His crusade has resonated with many in the state, who re-elected him last year.

But at least splitting the anti-LePage vote totally bully pulipted the Overton Window to the left!

This seems like a good time to note that the ostensible basis for LePage’s war on the poor is entirely without empirical foundation:

For as long as there have been government programs designed to help the poor, there have been critics insisting that helping the poor will keep them from working. But the evidence for this proposition has always been rather weak.

And a recent study from MIT and Harvard economists makes the case even weaker. Abhijit Banerjee, Rema Hanna, Gabriel Kreindler, and Benjamin Olken reanalyzed data from seven randomized experiments evaluating cash programs in poor countries and found “no systematic evidence that cash transfer programs discourage work.” Attacking welfare recipients as lazy is easy rhetoric, but when you actually test the proposition scientifically, it doesn’t hold up.

Saturday Links

[ 25 ] November 21, 2015 |

New Hampshire, the Establishment, and the Base

[ 180 ] November 20, 2015 |


Nate Cohn:

The last two Republican presidential primary contests have followed the same script: A conservative candidate wins in Iowa, a relative moderate wins in New Hampshire, and the latter — with broader appeal and all of the establishment’s resources — outlasts the former in a protracted fight for the nomination.

But so far this cycle, New Hampshire’s voters aren’t playing along. Donald Trump has led every poll in New Hampshire since June. Candidates like Marco Rubio and Jeb Bush have struggled to get out of the single digits.

There is, however, one significant twist. Trump is the non-Establishment candidate, but he’s also the relative moderate. On issues like Social Security, Trump has shrewdly exploited gaps between Republican elites and the Republican base by moving to the left. His xenophobic rhetoric doesn’t reflect any substantive differences with the other major candidates.

It is time for me to concede that the people who saw Trump as a real threat to win the nomination (including Paul) were onto something. I would still rank this as less likely than Rubio or Cruz winning. And I’m not backing off at all on Carson — I don’t think a 70% burn rate and campaign skills scarcely better than Rick Perry’s are propelling anyone to the nomination. But is it possible for Trump to be the Republican nominee? I have to say that it is. If they were held next week he would almost certainly win Iowa and New Hampshire, and it’s hard for me to say that someone who can do that can’t win.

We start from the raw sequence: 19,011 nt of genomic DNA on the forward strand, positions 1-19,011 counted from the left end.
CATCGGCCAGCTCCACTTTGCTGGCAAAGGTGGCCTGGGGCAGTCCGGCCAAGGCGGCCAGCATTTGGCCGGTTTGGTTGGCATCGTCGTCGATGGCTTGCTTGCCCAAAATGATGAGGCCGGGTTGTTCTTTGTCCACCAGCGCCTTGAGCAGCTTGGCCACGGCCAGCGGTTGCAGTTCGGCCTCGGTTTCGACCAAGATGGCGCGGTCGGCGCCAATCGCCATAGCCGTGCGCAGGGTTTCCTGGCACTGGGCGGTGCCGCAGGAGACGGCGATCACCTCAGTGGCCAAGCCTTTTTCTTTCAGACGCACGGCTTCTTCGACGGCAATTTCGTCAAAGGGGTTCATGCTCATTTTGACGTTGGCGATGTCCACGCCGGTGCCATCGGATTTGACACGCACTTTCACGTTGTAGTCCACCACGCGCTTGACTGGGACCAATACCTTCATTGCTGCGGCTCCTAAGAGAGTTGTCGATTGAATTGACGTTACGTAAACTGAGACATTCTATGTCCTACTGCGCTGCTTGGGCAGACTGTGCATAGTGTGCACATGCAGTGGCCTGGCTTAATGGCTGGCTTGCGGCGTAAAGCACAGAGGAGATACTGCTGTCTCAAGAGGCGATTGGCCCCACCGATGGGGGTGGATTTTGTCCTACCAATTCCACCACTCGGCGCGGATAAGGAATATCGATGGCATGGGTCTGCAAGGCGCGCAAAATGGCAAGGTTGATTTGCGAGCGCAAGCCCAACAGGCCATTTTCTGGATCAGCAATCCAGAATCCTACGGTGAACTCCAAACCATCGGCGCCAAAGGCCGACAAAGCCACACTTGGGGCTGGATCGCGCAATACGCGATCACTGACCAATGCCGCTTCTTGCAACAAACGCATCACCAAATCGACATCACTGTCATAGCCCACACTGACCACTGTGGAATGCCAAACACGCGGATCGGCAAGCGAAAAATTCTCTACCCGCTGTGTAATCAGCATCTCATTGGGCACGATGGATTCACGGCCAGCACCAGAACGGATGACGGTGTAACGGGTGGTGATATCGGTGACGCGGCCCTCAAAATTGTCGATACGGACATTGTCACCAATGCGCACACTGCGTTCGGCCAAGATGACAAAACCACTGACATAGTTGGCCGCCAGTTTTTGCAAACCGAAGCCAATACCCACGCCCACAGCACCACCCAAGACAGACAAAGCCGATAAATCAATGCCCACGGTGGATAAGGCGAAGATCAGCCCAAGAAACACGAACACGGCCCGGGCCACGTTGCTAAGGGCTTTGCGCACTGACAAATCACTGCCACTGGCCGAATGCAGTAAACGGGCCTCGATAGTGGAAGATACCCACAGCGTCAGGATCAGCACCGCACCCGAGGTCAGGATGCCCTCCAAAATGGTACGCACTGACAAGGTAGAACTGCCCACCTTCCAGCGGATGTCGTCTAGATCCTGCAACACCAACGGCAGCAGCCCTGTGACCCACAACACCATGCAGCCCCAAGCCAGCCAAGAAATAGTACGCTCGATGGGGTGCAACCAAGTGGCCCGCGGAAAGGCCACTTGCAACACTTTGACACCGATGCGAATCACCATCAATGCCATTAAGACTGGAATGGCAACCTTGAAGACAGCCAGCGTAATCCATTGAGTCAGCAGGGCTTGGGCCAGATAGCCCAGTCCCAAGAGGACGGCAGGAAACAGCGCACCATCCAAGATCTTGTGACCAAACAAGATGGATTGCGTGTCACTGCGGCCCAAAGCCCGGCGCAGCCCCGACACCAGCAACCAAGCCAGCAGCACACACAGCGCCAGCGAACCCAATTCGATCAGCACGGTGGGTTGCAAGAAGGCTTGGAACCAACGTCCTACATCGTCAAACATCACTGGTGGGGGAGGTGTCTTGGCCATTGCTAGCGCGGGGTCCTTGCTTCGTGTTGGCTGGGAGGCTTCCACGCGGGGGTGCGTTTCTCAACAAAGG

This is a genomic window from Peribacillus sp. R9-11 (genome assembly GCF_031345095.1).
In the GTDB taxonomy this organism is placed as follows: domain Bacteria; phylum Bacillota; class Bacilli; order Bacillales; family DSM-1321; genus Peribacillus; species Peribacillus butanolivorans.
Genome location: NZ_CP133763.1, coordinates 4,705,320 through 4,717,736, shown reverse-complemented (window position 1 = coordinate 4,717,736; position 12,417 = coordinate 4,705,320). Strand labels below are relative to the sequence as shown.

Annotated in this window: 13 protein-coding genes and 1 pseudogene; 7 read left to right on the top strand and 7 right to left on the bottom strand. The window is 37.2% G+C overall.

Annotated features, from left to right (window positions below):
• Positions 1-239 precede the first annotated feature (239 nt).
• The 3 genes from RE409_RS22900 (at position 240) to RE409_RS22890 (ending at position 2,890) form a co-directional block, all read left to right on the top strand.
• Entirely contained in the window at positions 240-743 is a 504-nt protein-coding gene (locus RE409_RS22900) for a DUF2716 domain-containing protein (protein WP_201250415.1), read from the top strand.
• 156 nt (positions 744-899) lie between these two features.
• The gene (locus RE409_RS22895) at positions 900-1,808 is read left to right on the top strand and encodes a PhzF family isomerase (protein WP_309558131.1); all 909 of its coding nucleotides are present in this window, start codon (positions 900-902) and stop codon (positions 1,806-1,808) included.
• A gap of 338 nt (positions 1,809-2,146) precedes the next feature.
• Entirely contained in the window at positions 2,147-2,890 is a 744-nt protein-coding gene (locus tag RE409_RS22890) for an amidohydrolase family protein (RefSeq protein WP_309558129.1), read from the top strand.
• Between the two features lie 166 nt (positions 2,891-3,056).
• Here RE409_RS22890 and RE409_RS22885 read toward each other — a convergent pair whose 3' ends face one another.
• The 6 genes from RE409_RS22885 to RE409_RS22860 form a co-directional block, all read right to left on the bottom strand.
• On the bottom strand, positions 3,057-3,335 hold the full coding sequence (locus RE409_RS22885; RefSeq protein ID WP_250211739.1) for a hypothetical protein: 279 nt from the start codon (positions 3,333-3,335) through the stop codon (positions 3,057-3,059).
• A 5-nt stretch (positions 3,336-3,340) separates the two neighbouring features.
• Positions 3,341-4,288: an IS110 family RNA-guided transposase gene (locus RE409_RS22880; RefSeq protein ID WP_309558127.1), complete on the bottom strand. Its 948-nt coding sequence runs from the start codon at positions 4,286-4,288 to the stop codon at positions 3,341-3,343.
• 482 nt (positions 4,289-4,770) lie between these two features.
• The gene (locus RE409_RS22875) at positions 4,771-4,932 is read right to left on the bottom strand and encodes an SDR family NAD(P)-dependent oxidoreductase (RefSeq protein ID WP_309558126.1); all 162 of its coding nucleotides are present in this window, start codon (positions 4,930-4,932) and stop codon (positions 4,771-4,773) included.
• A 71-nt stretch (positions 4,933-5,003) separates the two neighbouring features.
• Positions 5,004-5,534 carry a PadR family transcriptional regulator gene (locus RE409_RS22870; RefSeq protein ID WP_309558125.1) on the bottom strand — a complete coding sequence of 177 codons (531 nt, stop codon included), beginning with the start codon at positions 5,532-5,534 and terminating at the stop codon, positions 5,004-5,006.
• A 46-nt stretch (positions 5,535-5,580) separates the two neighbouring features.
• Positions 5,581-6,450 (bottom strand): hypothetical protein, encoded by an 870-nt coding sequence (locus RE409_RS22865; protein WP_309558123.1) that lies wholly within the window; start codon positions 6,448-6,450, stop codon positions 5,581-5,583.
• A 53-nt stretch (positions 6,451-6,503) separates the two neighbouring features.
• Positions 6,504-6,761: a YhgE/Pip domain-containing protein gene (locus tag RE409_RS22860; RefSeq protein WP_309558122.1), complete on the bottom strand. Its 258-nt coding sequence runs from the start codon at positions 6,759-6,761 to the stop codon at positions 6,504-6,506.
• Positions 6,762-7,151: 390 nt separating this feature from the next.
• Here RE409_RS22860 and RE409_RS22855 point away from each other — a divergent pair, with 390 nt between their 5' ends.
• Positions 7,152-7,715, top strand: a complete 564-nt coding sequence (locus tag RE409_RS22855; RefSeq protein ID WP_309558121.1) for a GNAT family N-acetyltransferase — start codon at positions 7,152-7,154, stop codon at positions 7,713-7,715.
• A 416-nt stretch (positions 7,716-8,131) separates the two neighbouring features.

The Unbearable Lightness of Antonin Scalia

[ 61 ] November 20, 2015 |

Scalia gesture

As always, what’s particularly offensive about Antonin Scalia’s PROVOCATIVE comparisons of the rights of gays and lesbians and the rights of child molesters is that the underlying arguments are ludicrously incoherent:

If your theory leads you to the conclusion that Brown v. Board of Education was incorrectly decided, you need a new theory. Of course, Scalia has said elsewhere that he would have voted with the majority in Brown. But this just makes his theory less coherent than Rehnquist’s. “Judges cannot determine which minority groups are entitled to heightened protections under the equal protection clause except when they can” loses quite a bit of force as a critique of the Supreme Court’s holding that same-sex marriage is a fundamental right.

How can Scalia justify making an exception for Brown? It certainly cannot be derived from the text of the 14th Amendment, which does not mention race. Instead, Scalia has to argue that the equal protection clause was originally understood as applying to discrimination against African-Americans, and only this form of discrimination.

This argument, however, quickly collapses. Cases in which Scalia has interpreted the 14th Amendment as forbidding racial discrimination have generally not concerned the rights of African-Americans. Rather, these decisions have done things like shut down integration measures pursued by local school districts or protected the alleged rights of mediocre white college applicants to attend their first choice of school.

These applications pretty much destroy Scalia’s allegedly “originalist” reading of the 14th Amendment. There is no evidence that the 14th Amendment was originally understood as forbidding affirmative action programs, and Scalia has never even tried to make such a case. Scalia can try to escape from this by saying that the 14th Amendment forbids a broader, more abstract principle of racial discrimination than it was originally understood as doing. But once you’ve started down that road, there’s no principled reason to deny that the amendment forbids invidious discrimination against groups Scalia does not think are protected by the 14th Amendment, like women and gays and lesbians.

And, of course, it’s worse than that for Scalia. For all his bluster implying that he’s America’s Last Honest Judge, we shouldn’t forget that Scalia joined and has aggressively defended Bush v. Gore, the nakedly partisan resolution of the 2000 presidential election that, as it happens, was decided based on the Equal Protection Clause. Scalia would have us believe that it’s absurd to think that discrimination against gays and lesbians is forbidden by the 14th Amendment. But, apparently, it’s perfectly reasonable to think that the 14th Amendment forbids counting votes without a uniform state-wide standard if the count threatens to result in George W. Bush losing an election… and not in any other case (including the non-uniform count that awarded Florida’s electoral college votes to Bush.) Scalia has never offered an “originalist” defense of Bush v. Gore, and I’m pretty confident we’re never going to get one.